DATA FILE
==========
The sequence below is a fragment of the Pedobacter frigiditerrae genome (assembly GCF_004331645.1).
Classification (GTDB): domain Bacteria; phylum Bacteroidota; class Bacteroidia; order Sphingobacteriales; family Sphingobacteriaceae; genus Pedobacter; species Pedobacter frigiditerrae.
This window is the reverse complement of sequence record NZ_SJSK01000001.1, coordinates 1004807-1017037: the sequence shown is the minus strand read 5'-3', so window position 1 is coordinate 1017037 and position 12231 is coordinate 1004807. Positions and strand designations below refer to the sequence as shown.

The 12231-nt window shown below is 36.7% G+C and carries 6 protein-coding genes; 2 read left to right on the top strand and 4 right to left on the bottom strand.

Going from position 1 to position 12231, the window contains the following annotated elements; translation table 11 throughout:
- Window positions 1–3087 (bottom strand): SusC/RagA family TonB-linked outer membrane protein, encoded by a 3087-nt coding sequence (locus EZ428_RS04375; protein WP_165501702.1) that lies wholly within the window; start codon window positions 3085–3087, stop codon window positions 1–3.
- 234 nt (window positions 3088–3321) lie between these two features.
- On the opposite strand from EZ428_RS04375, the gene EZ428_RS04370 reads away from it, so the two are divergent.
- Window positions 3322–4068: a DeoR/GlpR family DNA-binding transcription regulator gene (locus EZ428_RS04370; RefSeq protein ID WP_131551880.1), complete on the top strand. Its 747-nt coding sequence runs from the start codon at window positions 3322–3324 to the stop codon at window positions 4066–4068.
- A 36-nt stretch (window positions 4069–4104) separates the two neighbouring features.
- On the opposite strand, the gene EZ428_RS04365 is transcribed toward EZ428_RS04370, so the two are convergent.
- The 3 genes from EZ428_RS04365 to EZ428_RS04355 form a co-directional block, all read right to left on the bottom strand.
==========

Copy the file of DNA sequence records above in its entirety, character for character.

The sequence below is a fragment of the Pedobacter frigiditerrae genome (assembly GCF_004331645.1).
Classification (GTDB): domain Bacteria; phylum Bacteroidota; class Bacteroidia; order Sphingobacteriales; family Sphingobacteriaceae; genus Pedobacter; species Pedobacter frigiditerrae.
This window is the reverse complement of sequence record NZ_SJSK01000001.1, coordinates 1004807-1017037: the sequence shown is the minus strand read 5'-3', so window position 1 is coordinate 1017037 and position 12231 is coordinate 1004807. Positions and strand designations below refer to the sequence as shown.

The 12231-nt window shown below is 36.7% G+C and carries 6 protein-coding genes; 2 read left to right on the top strand and 4 right to left on the bottom strand.

Going from position 1 to position 12231, the window contains the following annotated elements; translation table 11 throughout:
- Window positions 1–3087 (bottom strand): SusC/RagA family TonB-linked outer membrane protein, encoded by a 3087-nt coding sequence (locus EZ428_RS04375; protein WP_165501702.1) that lies wholly within the window; start codon window positions 3085–3087, stop codon window positions 1–3.
- 234 nt (window positions 3088–3321) lie between these two features.
- On the opposite strand from EZ428_RS04375, the gene EZ428_RS04370 reads away from it, so the two are divergent.
- Window positions 3322–4068: a DeoR/GlpR family DNA-binding transcription regulator gene (locus EZ428_RS04370; RefSeq protein ID WP_131551880.1), complete on the top strand. Its 747-nt coding sequence runs from the start codon at window positions 3322–3324 to the stop codon at window positions 4066–4068.
- A 36-nt stretch (window positions 4069–4104) separates the two neighbouring features.
- On the opposite strand, the gene EZ428_RS04365 is transcribed toward EZ428_RS04370, so the two are convergent.
- The 3 genes from EZ428_RS04365 to EZ428_RS04355 form a co-directional block, all read right to left on the bottom strand.